The confusion over duress versus necessity has been exacerbated by the creation of the unfortunately misnamed defense of "justification." See, e.g., United States v. Rice, 214 F.3d 1295, 1297 (11th Cir. 2000) (listing elements of "justification" defense). At times, "justification" is described as a "broader defense" than necessity. United States v. Bell, 214 F.3d 1299, 1300 (11th Cir. 2000). At other times, "justification" is seen as "closely related" but distinct from necessity and duress, with courts "treat[ing] the three defenses separately." Gomez, 92 F.3d at 774 nn.5&6. At still other times, courts have used "justification" as a code word for duress, necessity, and even self-defense. See United States v. Posada-Rios, 158 F.3d 832, 873 (5th Cir. 1998); United States v. Harper, 802 F.2d 115, 117 n.1 (5th Cir. 1986); Deleveaux, 205 F.3d at 1295 n.2, 1299 (discussing United States v. Talbott, 78 F.3d 1183 (7th Cir. 1996); United States v. Hill, 893 F.Supp. 1044, 1045 (N.D. Fla. 1994). But there is no specific defense of "justification," just as there is no specific defense of excuse"- it is analogous to saying the crime of "misdemeanor." As just noted, justification is a category of affirmative defenses, not a defense in and of itself, an important point that only one federal court seemed to understand:  The parties use the terms "justification" and "necessity" as if they were interchangeable. They are not. "Justification," and its counterpart, "excuse," are terms for general categories of defenses. "Justification" pertains to the category of action that is exactly the action that society thinks the actor should have taken, under the circumstances; "excuse," on the other hand, denotes a more grudging acceptance of an action, where society wishes the actor had not done what he did, but will not hold him blameworthy. Self-defense is an example of the former, while mistake of fact is an example of the latter. And "necessity" is also a particular example of a defense that, when proved, will justify the defendant's action, because "[t]he theory of necessity is that the defendant's free will was properly exercised to achieve the greater good and not that his free will was overcome by an outside force as with duress." Newcomb, 6 F.3d at 1133 (citations omitted). Even this opinion, however, felt obliged to use the term justification "in an attempt to avoid confusion." Id. As might be expected, these hopelessly confused precedents infected the case below. For instance, the prosecution argued against a necessity instruction by applying the Posada-Rios opinion, T.T. at 13577-78, a case that was not about necessity at all but instead one explicitly about duress. Posada-Rios, 158 F.3d at 873.  A correct explication of the defense of necessity was most recently provided by the First Circuit: "The necessity defense requires the defendants to show that they (1) were faced with a choice of evils and chose the lesser evil, (2) acted to prevent imminent harm, (3) reasonably anticipated a direct causal relationship between their acts and the harm to be averted, and (4) had no legal alternative but to violate the law." United States v. Ayala, 289 F.3d 16, 26 (1st Cir. 2002) (quoting United States v. Maxwell, 254 F.3d 21, 27 (1st Cir.2001)). See also Hill, 893 F.Supp. at 1045-46 (articulating same test). Not only should the court below have given a necessity instruction predicated on this test, but Amicus believes that the evidence clearly demonstrated that the defendants would have been entitled to a favorable verdict based on this defense. 

First, using virtually any moral hierarchy of harms or evils, preventing further terrorist violence-bombings, kidnappings, assassinations, and so on-clearly outweighs the actual conduct of the defendants: failing to register as foreign agents, possessing false identification, and surveilling exile terrorists and their organizations.

Second, the terrorist attacks were not just imminent, they were interminable, as demonstrated by evidence at trial and in Part I of this brief. "There's a conspiracy a day here," said a former "military chief" of Alpha 66, Tamayo, supra, at 11-and, of course, who would know better than the terrorists themselves? Moreover, the term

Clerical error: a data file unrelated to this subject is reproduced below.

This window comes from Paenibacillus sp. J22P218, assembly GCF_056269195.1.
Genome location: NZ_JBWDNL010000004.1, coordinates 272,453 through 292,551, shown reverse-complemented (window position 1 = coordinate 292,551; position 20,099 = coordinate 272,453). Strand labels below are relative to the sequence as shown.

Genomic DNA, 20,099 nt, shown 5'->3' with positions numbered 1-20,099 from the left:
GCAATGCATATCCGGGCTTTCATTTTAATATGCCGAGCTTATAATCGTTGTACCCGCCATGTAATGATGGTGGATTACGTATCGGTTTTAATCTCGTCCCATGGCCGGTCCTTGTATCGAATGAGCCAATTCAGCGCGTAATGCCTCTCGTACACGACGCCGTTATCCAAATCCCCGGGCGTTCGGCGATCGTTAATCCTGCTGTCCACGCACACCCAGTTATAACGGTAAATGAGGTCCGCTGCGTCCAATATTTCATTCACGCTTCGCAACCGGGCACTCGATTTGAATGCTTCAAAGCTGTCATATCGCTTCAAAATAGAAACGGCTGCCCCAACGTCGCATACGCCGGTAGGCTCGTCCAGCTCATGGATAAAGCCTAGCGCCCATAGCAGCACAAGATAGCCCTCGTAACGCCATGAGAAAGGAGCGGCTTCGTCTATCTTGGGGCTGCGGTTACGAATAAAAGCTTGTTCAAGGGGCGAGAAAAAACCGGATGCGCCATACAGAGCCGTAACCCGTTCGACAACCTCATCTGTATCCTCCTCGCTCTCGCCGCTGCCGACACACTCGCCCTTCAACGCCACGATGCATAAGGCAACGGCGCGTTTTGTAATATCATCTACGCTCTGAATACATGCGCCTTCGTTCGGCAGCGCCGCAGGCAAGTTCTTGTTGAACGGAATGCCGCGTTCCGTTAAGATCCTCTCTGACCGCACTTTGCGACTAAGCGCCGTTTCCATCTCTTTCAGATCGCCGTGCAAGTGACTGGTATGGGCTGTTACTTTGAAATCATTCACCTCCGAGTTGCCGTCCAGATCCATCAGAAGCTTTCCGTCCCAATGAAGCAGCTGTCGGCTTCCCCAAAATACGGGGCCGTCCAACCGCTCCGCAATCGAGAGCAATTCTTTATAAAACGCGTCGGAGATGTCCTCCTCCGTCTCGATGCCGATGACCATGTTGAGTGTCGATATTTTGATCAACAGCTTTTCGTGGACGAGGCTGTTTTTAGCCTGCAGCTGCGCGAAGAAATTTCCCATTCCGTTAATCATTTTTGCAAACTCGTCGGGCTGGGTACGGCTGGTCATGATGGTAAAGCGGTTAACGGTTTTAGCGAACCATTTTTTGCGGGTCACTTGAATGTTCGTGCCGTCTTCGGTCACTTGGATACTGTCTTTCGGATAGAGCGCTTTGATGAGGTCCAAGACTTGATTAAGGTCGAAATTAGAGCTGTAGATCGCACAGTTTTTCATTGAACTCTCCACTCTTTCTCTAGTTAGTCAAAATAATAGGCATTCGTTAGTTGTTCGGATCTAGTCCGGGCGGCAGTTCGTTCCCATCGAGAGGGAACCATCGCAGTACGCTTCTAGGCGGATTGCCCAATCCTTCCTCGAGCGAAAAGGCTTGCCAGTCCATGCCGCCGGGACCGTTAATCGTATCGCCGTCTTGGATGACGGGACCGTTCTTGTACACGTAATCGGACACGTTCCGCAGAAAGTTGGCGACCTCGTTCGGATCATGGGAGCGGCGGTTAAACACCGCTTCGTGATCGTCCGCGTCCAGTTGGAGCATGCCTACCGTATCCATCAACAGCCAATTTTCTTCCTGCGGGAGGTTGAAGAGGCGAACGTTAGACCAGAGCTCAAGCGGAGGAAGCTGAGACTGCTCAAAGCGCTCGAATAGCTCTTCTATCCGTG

"imminent" should be interpreted in light of the reality of modern terrorism, as the White House itself has recently argued:  “We must adapt the concept of imminent threat to the capabilities and objectives of today's adversaries.... [T]errorists do not seek to attack using conventional means. They know such attacks would fail. Instead, they rely on acts of terror and ... weapons that can be easily concealed, delivered covertly, and used without warning”. The National Security Strategy of the United States of America 15 (Sept. 2002), available at . 

Third, there was a direct causal relationship between the defendants' acts-gathering evidence about terrorist attacks-and the harm to be averted, the terrorist attacks themselves. And finally, there was no legal alternative open to the defendants and Cuba as a nation. Unlike other necessity cases, the defendants and the citizens of Cuba are (obviously) not enfranchised in the United States, they lack even an indirect or surrogate voice in the American political process, and Cuba and the United States do not maintain formal diplomatic relations with one another. Moreover, in the present case "a history of futile attempts revealed the illusionary benefit of the alternative." Hill, 893 F.Supp. at 1047 (quoting United States v. Gant, 691 F.2d 1159, 1164 (5th Cir.1982)). Over the course of decades, Cuba pleaded with the United States to prevent and prosecute exile terrorism against its people. The response by American law enforcement, as discussed above, was one of indifference. The only other "alternative" was to wait in terror for the next attack and then heal the wounded and bury the dead. This, of course, is no alternative at all.

In this case, the government emphasized the importance of “incapacitating” the defendants to carry out in the future any activity that could be damaging for the anti-Cuban terrorist groups. The Court declared: “The terrorist acts by others cannot excuse the wrongful and illegal conduct of this defendant or any other” and agreed to the governmental request, including in its sentence the following: “As a further special condition of supervised release the defendant is prohibited from associating with or visiting specific places where individuals or groups such as terrorists, members of organizations advocating violence, and organized crime figures are know to be or frequent.” (Transcript of Trial. 12/14/01, 12/27/01).

This position assumed by the Government and by the Court indeed protecting terrorism is a proof of the existence of a defense of necessity and justifies the behavior of the defendants.


Based on the foregoing arguments, this Court should reverse the defendants' convictions and remand for a new trial.

DATED: April 9, 2003


Professor Erik Luna
Counsel of Record for Amicus Curiae
Sociedad Cubana de Ciencias Penales
c/o University of Utah College of Law
332 South 1400 East, Room 101
Salt Lake City, UT 84112-0730